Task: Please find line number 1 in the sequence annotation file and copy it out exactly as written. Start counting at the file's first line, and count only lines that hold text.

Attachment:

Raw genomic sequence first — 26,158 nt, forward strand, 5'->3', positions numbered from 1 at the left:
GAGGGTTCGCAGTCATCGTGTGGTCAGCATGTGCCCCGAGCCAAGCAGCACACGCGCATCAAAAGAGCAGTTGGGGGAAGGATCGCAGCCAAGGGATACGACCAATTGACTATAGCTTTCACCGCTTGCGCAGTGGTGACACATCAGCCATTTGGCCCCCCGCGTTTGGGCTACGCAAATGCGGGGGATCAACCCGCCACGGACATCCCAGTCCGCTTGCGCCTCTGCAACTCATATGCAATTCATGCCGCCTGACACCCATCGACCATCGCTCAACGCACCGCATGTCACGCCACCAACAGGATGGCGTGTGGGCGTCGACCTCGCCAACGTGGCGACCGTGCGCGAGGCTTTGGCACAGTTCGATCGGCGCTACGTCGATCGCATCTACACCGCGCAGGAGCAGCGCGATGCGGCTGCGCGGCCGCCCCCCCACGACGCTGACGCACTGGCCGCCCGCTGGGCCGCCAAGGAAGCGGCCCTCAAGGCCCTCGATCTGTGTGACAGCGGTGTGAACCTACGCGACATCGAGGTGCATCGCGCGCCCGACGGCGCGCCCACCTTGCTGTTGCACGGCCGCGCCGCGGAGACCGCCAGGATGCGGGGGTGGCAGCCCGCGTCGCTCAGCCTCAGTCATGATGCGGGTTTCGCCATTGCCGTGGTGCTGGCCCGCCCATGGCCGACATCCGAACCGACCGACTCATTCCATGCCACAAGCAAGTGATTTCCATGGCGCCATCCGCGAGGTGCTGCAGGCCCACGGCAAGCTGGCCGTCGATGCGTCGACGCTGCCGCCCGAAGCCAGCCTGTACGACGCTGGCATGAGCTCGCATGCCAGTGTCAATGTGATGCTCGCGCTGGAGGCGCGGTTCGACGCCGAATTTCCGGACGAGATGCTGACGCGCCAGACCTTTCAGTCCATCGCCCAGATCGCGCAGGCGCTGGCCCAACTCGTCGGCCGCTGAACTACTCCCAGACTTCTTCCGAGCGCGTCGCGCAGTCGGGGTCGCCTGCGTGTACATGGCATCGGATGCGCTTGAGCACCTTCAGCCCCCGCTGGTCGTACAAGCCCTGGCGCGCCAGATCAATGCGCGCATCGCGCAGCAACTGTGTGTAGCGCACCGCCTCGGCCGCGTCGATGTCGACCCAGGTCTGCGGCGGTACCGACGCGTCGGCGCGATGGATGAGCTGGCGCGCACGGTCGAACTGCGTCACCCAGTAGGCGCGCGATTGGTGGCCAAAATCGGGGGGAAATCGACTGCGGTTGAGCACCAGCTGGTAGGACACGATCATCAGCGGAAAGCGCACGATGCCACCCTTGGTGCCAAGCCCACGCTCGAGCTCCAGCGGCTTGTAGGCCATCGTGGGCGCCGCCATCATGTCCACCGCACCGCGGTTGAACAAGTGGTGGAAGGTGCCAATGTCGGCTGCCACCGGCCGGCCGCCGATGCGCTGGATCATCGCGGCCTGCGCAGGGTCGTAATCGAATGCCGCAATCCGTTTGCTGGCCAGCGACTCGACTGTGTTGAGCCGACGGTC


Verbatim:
Raw genomic sequence first — 26,158 nt, forward strand, 5'->3', positions numbered from 1 at the left: